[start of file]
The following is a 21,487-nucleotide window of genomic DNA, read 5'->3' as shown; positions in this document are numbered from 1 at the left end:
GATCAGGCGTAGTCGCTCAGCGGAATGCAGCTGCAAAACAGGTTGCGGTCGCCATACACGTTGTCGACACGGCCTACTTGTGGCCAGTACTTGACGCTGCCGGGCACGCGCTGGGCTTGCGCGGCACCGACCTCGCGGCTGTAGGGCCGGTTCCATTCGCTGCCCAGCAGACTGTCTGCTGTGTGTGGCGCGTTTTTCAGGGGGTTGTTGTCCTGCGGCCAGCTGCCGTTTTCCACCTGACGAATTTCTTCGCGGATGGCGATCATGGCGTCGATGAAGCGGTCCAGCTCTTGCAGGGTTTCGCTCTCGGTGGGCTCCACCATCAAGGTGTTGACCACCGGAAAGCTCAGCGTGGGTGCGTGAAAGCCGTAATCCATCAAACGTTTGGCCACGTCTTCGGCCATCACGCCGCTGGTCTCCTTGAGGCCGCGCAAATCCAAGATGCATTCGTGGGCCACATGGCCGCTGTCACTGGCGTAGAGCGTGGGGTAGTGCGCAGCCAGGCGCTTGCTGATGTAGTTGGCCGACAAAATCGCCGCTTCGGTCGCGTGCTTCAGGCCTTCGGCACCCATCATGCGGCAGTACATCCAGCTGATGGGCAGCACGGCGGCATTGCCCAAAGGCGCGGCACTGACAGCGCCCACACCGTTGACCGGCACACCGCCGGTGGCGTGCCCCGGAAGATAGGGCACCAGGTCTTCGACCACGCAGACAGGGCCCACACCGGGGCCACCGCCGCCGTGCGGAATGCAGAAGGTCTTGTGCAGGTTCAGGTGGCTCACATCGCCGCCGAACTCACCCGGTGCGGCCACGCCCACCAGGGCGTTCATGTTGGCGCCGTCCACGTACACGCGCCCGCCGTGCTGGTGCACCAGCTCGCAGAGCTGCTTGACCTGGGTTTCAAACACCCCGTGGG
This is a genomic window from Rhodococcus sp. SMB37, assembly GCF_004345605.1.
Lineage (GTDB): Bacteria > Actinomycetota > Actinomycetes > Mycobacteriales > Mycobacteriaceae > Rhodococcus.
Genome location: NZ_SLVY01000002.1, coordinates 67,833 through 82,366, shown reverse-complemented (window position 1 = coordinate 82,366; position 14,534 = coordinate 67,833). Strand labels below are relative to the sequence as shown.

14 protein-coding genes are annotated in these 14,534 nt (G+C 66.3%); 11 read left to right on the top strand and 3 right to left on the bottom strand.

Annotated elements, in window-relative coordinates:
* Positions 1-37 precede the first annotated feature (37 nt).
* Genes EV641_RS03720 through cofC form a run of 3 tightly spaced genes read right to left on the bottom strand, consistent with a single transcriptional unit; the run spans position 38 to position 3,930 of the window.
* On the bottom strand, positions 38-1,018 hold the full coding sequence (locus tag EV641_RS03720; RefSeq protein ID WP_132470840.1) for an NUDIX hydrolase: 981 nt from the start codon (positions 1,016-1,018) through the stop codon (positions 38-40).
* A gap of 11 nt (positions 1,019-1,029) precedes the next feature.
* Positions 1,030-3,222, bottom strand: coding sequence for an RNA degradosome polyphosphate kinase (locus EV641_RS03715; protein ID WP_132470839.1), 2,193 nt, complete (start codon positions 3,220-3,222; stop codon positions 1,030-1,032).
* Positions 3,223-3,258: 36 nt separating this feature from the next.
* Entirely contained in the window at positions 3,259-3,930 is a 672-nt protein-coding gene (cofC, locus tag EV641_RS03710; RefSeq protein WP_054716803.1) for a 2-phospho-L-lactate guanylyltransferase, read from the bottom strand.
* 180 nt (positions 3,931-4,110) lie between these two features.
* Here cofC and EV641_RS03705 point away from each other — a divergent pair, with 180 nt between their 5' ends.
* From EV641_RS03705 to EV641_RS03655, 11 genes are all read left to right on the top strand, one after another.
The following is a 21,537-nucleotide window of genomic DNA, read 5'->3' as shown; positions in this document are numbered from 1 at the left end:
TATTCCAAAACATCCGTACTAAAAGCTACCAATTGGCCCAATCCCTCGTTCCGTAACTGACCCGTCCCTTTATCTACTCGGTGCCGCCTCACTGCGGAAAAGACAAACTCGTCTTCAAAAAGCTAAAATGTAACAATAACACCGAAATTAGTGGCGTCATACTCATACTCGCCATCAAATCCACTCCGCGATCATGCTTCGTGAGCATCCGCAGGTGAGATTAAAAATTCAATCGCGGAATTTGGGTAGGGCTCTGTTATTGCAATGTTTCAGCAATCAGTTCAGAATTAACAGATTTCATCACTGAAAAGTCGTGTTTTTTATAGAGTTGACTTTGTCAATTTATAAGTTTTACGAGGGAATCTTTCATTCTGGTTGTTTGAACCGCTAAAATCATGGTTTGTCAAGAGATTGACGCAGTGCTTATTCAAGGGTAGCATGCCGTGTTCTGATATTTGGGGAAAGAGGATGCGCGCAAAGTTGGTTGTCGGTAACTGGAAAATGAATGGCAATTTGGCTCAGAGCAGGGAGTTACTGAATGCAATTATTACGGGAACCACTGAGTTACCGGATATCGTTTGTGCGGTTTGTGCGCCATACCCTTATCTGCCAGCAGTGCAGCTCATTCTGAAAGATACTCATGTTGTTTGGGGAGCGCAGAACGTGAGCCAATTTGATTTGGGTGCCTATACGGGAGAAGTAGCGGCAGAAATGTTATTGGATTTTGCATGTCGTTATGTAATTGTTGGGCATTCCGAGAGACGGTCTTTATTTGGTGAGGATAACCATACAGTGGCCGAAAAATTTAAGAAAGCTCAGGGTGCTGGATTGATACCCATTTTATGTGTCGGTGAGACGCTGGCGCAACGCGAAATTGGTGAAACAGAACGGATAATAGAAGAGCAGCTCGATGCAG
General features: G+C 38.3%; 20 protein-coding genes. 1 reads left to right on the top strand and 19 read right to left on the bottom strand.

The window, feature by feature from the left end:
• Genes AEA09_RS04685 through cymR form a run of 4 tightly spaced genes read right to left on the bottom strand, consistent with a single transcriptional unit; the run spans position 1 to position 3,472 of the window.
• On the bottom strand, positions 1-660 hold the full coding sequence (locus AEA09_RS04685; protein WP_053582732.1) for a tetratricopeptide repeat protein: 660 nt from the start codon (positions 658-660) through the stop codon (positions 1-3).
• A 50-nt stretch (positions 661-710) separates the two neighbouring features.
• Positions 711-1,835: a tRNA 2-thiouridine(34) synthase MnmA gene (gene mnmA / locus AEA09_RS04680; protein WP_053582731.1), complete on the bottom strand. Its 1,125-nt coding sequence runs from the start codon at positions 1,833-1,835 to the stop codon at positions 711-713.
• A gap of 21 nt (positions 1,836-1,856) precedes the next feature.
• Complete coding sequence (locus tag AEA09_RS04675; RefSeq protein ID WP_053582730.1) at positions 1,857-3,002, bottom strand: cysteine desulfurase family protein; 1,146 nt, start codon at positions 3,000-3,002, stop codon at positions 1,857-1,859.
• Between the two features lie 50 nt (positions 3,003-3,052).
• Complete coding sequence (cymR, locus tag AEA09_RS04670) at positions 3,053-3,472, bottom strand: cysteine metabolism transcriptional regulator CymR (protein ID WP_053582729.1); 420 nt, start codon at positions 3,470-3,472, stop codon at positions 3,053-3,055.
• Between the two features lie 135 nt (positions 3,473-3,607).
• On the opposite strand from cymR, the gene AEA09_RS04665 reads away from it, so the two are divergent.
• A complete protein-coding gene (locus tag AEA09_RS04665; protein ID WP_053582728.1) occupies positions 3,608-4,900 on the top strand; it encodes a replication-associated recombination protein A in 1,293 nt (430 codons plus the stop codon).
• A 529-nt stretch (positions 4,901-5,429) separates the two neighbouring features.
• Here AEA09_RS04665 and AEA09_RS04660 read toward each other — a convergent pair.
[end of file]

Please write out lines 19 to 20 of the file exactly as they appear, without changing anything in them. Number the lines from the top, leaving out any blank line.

TATTCCAAAACATCCGTACTAAAAGCTACCAATTGGCCCAATCCCTCGTTCCGTAACTGACCCGTCCCTTTATCTACTCGGTGCCGCCTCACTGCGGAAAAGACAAACTCGTCTTCAAAAAGCTAAAATGTAACAATAACACCGAAATTAGTGGCGTCATACTCATACTCGCCATCAAATCCACTCCGCGATCATGCTTCGTGAGCATCCGCAGGTGAGATTAAAAATTCAATCGCGGAATTTGGGTAGGGCTCTGTTATTGCAATGTTTCAGCAATCAGTTCAGAATTAACAGATTTCATCACTGAAAAGTCGTGTTTTTTATAGAGTTGACTTTGTCAATTTATAAGTTTTACGAGGGAATCTTTCATTCTGGTTGTTTGAACCGCTAAAATCATGGTTTGTCAAGAGATTGACGCAGTGCTTATTCAAGGGTAGCATGCCGTGTTCTGATATTTGGGGAAAGAGGATGCGCGCAAAGTTGGTTGTCGGTAACTGGAAAATGAATGGCAATTTGGCTCAGAGCAGGGAGTTACTGAATGCAATTATTACGGGAACCACTGAGTTACCGGATATCGTTTGTGCGGTTTGTGCGCCATACCCTTATCTGCCAGCAGTGCAGCTCATTCTGAAAGATACTCATGTTGTTTGGGGAGCGCAGAACGTGAGCCAATTTGATTTGGGTGCCTATACGGGAGAAGTAGCGGCAGAAATGTTATTGGATTTTGCATGTCGTTATGTAATTGTTGGGCATTCCGAGAGACGGTCTTTATTTGGTGAGGATAACCATACAGTGGCCGAAAAATTTAAGAAAGCTCAGGGTGCTGGATTGATACCCATTTTATGTGTCGGTGAGACGCTGGCGCAACGCGAAATTGGTGAAACAGAACGGATAATAGAAGAGCAGCTCGATGCAG
General features: G+C 38.3%; 20 protein-coding genes. 1 reads left to right on the top strand and 19 read right to left on the bottom strand.